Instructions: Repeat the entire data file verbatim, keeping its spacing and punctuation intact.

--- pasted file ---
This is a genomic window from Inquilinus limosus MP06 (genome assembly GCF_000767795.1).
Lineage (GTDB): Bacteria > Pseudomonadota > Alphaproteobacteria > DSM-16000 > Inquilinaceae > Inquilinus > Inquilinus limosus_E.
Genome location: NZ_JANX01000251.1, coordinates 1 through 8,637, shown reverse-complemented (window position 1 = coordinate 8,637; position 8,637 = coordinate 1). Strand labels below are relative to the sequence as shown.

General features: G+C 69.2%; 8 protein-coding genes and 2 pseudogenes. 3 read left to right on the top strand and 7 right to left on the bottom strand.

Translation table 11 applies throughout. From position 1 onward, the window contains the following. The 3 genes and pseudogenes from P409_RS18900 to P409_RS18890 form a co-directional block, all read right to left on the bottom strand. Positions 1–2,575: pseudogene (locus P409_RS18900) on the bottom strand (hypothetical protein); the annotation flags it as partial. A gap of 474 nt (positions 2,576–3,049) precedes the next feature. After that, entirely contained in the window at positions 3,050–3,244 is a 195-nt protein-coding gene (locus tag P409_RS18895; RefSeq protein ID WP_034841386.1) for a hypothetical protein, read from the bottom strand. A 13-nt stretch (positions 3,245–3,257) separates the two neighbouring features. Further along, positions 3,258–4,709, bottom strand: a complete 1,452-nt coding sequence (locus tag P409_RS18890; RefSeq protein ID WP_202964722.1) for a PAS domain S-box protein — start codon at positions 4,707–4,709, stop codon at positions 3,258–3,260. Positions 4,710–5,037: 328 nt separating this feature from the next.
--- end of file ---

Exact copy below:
This is a genomic window from Inquilinus limosus MP06 (genome assembly GCF_000767795.1).
Lineage (GTDB): Bacteria > Pseudomonadota > Alphaproteobacteria > DSM-16000 > Inquilinaceae > Inquilinus > Inquilinus limosus_E.
Genome location: NZ_JANX01000251.1, coordinates 1 through 8,637, shown reverse-complemented (window position 1 = coordinate 8,637; position 8,637 = coordinate 1). Strand labels below are relative to the sequence as shown.

General features: G+C 69.2%; 8 protein-coding genes and 2 pseudogenes. 3 read left to right on the top strand and 7 right to left on the bottom strand.

Translation table 11 applies throughout. From position 1 onward, the window contains the following. The 3 genes and pseudogenes from P409_RS18900 to P409_RS18890 form a co-directional block, all read right to left on the bottom strand. Positions 1–2,575: pseudogene (locus P409_RS18900) on the bottom strand (hypothetical protein); the annotation flags it as partial. A gap of 474 nt (positions 2,576–3,049) precedes the next feature. After that, entirely contained in the window at positions 3,050–3,244 is a 195-nt protein-coding gene (locus tag P409_RS18895; RefSeq protein ID WP_034841386.1) for a hypothetical protein, read from the bottom strand. A 13-nt stretch (positions 3,245–3,257) separates the two neighbouring features. Further along, positions 3,258–4,709, bottom strand: a complete 1,452-nt coding sequence (locus tag P409_RS18890; RefSeq protein ID WP_202964722.1) for a PAS domain S-box protein — start codon at positions 4,707–4,709, stop codon at positions 3,258–3,260. Positions 4,710–5,037: 328 nt separating this feature from the next.